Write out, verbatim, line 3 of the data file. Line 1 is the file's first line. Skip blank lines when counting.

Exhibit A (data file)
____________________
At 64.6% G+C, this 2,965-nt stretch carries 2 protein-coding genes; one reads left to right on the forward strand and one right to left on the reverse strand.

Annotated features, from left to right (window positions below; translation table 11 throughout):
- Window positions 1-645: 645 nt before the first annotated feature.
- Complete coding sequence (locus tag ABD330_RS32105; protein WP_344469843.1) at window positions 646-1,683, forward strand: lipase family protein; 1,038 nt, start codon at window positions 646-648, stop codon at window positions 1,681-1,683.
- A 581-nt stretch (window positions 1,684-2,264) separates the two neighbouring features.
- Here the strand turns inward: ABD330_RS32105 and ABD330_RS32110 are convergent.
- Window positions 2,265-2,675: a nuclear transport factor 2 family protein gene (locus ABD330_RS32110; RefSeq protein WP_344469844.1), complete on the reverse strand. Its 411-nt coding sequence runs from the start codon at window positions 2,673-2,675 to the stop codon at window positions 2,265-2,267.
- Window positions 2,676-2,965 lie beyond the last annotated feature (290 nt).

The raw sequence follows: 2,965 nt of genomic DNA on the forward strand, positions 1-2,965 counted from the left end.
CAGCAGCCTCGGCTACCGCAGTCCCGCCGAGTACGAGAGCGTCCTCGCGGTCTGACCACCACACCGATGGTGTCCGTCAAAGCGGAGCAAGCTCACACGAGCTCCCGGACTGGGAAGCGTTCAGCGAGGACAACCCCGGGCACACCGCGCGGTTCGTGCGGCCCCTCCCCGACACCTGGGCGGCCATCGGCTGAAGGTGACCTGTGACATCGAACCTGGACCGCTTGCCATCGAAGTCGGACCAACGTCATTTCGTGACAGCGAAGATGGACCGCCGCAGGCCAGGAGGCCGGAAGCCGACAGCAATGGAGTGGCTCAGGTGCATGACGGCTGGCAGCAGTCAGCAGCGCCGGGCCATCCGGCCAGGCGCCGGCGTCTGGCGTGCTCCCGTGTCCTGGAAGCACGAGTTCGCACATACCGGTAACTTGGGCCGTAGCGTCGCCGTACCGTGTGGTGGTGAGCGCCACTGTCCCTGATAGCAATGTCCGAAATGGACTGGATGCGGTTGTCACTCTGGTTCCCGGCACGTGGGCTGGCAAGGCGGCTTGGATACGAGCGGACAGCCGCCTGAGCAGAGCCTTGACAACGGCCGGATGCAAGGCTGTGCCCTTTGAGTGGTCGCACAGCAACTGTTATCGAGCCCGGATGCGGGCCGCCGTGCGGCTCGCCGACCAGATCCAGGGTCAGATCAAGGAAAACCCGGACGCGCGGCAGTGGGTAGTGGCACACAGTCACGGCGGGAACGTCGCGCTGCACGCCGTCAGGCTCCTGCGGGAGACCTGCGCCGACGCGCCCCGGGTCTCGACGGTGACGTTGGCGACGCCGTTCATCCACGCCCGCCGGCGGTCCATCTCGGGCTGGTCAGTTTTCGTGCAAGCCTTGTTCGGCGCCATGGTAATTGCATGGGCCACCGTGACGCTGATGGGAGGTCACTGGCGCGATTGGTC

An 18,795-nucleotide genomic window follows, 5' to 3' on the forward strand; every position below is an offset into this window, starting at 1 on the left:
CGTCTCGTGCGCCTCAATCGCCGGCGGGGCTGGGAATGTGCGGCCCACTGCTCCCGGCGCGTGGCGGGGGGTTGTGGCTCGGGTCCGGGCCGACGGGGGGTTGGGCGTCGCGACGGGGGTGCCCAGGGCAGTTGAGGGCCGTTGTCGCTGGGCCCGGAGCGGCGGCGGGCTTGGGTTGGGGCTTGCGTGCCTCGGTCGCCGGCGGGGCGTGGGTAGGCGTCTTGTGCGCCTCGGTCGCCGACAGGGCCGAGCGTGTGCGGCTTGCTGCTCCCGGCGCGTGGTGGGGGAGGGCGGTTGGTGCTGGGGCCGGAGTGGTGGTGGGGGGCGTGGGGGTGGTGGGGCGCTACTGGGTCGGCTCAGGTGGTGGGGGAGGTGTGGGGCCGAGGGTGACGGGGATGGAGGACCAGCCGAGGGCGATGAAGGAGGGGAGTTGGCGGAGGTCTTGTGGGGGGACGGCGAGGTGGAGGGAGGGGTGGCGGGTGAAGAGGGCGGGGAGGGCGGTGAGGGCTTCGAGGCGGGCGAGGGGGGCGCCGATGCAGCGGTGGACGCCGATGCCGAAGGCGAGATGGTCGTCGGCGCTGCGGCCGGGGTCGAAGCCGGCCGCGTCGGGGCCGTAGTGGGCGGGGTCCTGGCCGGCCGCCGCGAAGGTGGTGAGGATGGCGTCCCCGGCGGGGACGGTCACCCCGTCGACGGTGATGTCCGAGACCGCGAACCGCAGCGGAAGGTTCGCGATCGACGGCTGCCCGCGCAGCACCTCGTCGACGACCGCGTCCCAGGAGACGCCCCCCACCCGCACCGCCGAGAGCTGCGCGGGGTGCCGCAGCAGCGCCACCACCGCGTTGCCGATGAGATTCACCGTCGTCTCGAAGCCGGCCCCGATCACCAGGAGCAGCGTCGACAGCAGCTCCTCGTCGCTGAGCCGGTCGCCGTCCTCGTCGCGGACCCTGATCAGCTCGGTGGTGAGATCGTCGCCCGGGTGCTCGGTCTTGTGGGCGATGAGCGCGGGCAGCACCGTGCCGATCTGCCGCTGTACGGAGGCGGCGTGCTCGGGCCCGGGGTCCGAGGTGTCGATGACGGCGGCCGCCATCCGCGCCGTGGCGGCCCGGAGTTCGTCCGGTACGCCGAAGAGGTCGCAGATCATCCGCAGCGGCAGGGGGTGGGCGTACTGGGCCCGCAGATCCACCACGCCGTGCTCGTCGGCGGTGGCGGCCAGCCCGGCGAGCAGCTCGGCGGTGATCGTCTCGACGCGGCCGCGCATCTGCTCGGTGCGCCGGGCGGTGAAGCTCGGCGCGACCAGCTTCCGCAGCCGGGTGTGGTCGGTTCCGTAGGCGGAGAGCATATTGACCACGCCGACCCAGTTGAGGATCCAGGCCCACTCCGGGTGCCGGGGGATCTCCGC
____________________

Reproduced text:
- Window positions 1-645: 645 nt before the first annotated feature.